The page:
As is often the case with these currents there are several with very similar names, at first, I was looking at the Ruhr valley, but then I came across another tangentially German (it runs along the border but mainly in Poland) however eventually I found a current in Lower Saxony that is wholly in Germany and shares the name of it’s larger cousin.
Stick to poetry and R for resistance and you won’t make the mistake that I did in submitting a wrong answer.


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12 comments on “Sunday Toughie 34 (Hints)

  1. I was going to save this crossword until later when I have to wait while Mr CS has his autumn COVID booster, but as Robyn is one of my favourite setters, I gave in to temptation and will now take a book with me instead.

    Splendid crossword – thank you Robyn. Thanks also to SJB who may wish to revisit the second word he’s written in the hint for 21a ;)

    1. Thanks CS – it doesn’t matter how many times you read these things before publishing them, there’s always something not quite right :(

  2. Oh dear, I downloaded the puzzle from the ‘new and improved’ Telegraph Puzzles website and the clues are so small on the printout as to be almost illegible. And the archive appears to go back just 3 months? If it ain’t broke, don’t fix it… :negative:
    So, I was going to report that I had no favourite clues today as they are all too small, but Robyn’s skill has overcome my objections and, despite myself, I have to say I really enjoyed 1a, 9a, 15a, 25a, 5d, 14d and 19d. Thanks, Robyn, for another fine puzzle and to SJB for setting the scene.
    Now back to the DT complaints page… :mail:

    1. I couldn’t agree more. My eyesight will be as bad as Mama Bees if I have to squint at those clues much more. Who will be driving me to MY cataract op? Fortunately the old site is still up. Even copy and paste to put the clues in the blog is taking longer with the new site.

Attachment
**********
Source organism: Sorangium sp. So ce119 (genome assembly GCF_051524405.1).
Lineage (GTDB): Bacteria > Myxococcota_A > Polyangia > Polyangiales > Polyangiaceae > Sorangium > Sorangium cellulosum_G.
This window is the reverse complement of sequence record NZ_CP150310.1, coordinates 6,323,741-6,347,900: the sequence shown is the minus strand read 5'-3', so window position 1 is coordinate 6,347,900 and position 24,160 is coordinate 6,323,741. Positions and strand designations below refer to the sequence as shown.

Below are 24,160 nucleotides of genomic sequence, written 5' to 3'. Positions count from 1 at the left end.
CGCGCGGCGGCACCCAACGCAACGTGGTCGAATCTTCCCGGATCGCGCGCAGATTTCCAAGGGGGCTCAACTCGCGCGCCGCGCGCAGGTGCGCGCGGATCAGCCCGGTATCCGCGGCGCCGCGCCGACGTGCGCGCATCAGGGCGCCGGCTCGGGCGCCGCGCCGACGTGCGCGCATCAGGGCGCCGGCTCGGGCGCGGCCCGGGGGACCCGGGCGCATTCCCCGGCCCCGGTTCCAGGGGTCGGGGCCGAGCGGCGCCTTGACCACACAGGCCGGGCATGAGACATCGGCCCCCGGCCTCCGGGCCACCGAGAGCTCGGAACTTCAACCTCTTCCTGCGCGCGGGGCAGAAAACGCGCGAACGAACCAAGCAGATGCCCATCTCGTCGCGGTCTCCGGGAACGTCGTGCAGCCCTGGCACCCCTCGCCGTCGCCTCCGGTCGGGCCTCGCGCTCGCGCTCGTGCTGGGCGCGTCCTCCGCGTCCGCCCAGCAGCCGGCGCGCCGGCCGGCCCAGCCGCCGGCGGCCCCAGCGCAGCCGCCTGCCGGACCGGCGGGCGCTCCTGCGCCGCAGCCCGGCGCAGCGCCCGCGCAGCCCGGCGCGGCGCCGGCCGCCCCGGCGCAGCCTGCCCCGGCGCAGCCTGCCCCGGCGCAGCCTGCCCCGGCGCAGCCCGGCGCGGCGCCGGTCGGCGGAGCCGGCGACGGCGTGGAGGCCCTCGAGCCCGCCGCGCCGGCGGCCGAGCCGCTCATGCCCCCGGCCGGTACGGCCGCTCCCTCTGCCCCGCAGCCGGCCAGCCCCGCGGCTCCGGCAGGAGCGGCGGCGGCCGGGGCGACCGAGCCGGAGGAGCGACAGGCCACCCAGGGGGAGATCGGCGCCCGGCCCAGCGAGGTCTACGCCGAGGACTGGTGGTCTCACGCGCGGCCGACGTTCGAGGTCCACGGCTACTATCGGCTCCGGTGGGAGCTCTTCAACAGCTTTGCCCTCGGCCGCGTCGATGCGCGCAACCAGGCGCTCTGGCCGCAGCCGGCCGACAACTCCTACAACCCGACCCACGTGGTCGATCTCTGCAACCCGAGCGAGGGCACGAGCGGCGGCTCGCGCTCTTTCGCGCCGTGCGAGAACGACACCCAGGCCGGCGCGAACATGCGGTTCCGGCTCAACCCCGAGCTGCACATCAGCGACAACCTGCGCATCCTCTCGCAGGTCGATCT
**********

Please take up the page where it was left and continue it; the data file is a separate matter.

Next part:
That apart I did enjoy the puzzle if we all 19d and carp at Mr Ed he may improve things.

  3. A very entertaining puzzle – thanks to Robyn and SJB.
    It’s difficult to highlight just a few clues out of so many goodies but I’ll go with 13a, 14a, 7d and 8d.

  4. I rarely attempt this setter’s puzzles as he’s somewhat out of my pay-grade but, having a bit of time on my hands today, decided to give this a go. Learned about a new hat – fascinating – and very quickly decided upon a favourite in the shape of 15a.

    Thanks to Robyn for the challenge and to SJB for the hints although it goes without saying that the couple I could have done with for confirmation didn’t make an appearance!

  5. Took me ages and was tempted to jack it in, but kept coming back and getting another answer until suddenly they were all in. Some great surfaces but gold medal goes to 15a. Thanks to Robyn and SJB.

  6. It took all I had–as well as five letter reveals–to finish this very excellent Toughie by one of my favourite setters last night before I had to have a long lie-down. I am very proud of myself for solving 3d before I had to get some electronic support elsewhere, and it is my COTD, but 15a runs a close second to 3d. 18a was my LOI since I could not for the life of me decide what the definition was, nor had I ever heard of that term for a peaked cap–about as tough and insoluble a clue as there might be for an American who remains a very ardent Anglophile nevertheless and will keep plugging away ’til the lights go out. Thanks to SJB for your hints and to Robyn for the great challenge.

  7. I don’t know how I will cope when the letter reveal feature disappears. I can also check on progress and see if I have any errors, but not on the new site 😮

  8. I know that we’re not supposed to mention solving times but does 22hrs & 13mins since commencement constitute some sort of record for the longest completion time ? Didn’t use a letter reveal & was determined to resist the hints but can’t claim an unaided finish as I hit the submit button a couple of times to check progress. The usual corker from this setter packed with clever wordplay & immaculate clueing. Big ticks for a host of clues & not a dud in there. 15a has to take top spot.
    Thanks to Robyn & SJB.